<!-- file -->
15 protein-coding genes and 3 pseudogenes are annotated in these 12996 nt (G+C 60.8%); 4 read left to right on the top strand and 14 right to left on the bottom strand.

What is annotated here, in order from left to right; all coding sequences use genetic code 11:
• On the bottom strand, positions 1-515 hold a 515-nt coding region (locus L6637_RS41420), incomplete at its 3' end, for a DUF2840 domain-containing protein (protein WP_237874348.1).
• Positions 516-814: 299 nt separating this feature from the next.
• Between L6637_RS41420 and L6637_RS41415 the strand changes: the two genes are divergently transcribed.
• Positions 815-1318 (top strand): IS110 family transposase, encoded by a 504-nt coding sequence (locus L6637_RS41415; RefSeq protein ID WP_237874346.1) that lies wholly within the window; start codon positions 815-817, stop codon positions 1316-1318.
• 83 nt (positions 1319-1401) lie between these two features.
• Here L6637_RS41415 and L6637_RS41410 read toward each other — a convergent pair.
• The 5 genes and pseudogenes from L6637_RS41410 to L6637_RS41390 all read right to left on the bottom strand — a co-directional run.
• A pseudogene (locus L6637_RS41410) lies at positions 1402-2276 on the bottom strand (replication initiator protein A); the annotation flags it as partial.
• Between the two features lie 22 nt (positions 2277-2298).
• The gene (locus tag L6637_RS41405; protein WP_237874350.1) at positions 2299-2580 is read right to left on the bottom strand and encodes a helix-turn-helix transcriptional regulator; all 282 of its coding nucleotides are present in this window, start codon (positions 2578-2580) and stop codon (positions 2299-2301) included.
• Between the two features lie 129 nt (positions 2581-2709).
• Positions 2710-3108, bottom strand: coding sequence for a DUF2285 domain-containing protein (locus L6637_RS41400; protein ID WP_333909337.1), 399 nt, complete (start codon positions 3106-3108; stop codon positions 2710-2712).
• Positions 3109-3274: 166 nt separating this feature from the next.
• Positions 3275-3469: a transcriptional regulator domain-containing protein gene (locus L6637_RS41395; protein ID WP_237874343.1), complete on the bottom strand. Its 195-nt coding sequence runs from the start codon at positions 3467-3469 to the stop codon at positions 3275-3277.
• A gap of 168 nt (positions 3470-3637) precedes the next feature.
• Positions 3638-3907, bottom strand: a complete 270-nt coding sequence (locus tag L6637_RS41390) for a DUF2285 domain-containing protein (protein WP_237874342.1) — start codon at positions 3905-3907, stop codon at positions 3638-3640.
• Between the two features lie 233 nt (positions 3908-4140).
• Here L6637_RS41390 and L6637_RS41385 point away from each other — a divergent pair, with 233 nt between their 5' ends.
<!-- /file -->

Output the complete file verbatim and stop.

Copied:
15 protein-coding genes and 3 pseudogenes are annotated in these 12996 nt (G+C 60.8%); 4 read left to right on the top strand and 14 right to left on the bottom strand.

What is annotated here, in order from left to right; all coding sequences use genetic code 11:
• On the bottom strand, positions 1-515 hold a 515-nt coding region (locus L6637_RS41420), incomplete at its 3' end, for a DUF2840 domain-containing protein (protein WP_237874348.1).
• Positions 516-814: 299 nt separating this feature from the next.
• Between L6637_RS41420 and L6637_RS41415 the strand changes: the two genes are divergently transcribed.
• Positions 815-1318 (top strand): IS110 family transposase, encoded by a 504-nt coding sequence (locus L6637_RS41415; RefSeq protein ID WP_237874346.1) that lies wholly within the window; start codon positions 815-817, stop codon positions 1316-1318.
• 83 nt (positions 1319-1401) lie between these two features.
• Here L6637_RS41415 and L6637_RS41410 read toward each other — a convergent pair.
• The 5 genes and pseudogenes from L6637_RS41410 to L6637_RS41390 all read right to left on the bottom strand — a co-directional run.
• A pseudogene (locus L6637_RS41410) lies at positions 1402-2276 on the bottom strand (replication initiator protein A); the annotation flags it as partial.
• Between the two features lie 22 nt (positions 2277-2298).
• The gene (locus tag L6637_RS41405; protein WP_237874350.1) at positions 2299-2580 is read right to left on the bottom strand and encodes a helix-turn-helix transcriptional regulator; all 282 of its coding nucleotides are present in this window, start codon (positions 2578-2580) and stop codon (positions 2299-2301) included.
• Between the two features lie 129 nt (positions 2581-2709).
• Positions 2710-3108, bottom strand: coding sequence for a DUF2285 domain-containing protein (locus L6637_RS41400; protein ID WP_333909337.1), 399 nt, complete (start codon positions 3106-3108; stop codon positions 2710-2712).
• Positions 3109-3274: 166 nt separating this feature from the next.
• Positions 3275-3469: a transcriptional regulator domain-containing protein gene (locus L6637_RS41395; protein ID WP_237874343.1), complete on the bottom strand. Its 195-nt coding sequence runs from the start codon at positions 3467-3469 to the stop codon at positions 3275-3277.
• A gap of 168 nt (positions 3470-3637) precedes the next feature.
• Positions 3638-3907, bottom strand: a complete 270-nt coding sequence (locus tag L6637_RS41390) for a DUF2285 domain-containing protein (protein WP_237874342.1) — start codon at positions 3905-3907, stop codon at positions 3638-3640.
• Between the two features lie 233 nt (positions 3908-4140).
• Here L6637_RS41390 and L6637_RS41385 point away from each other — a divergent pair, with 233 nt between their 5' ends.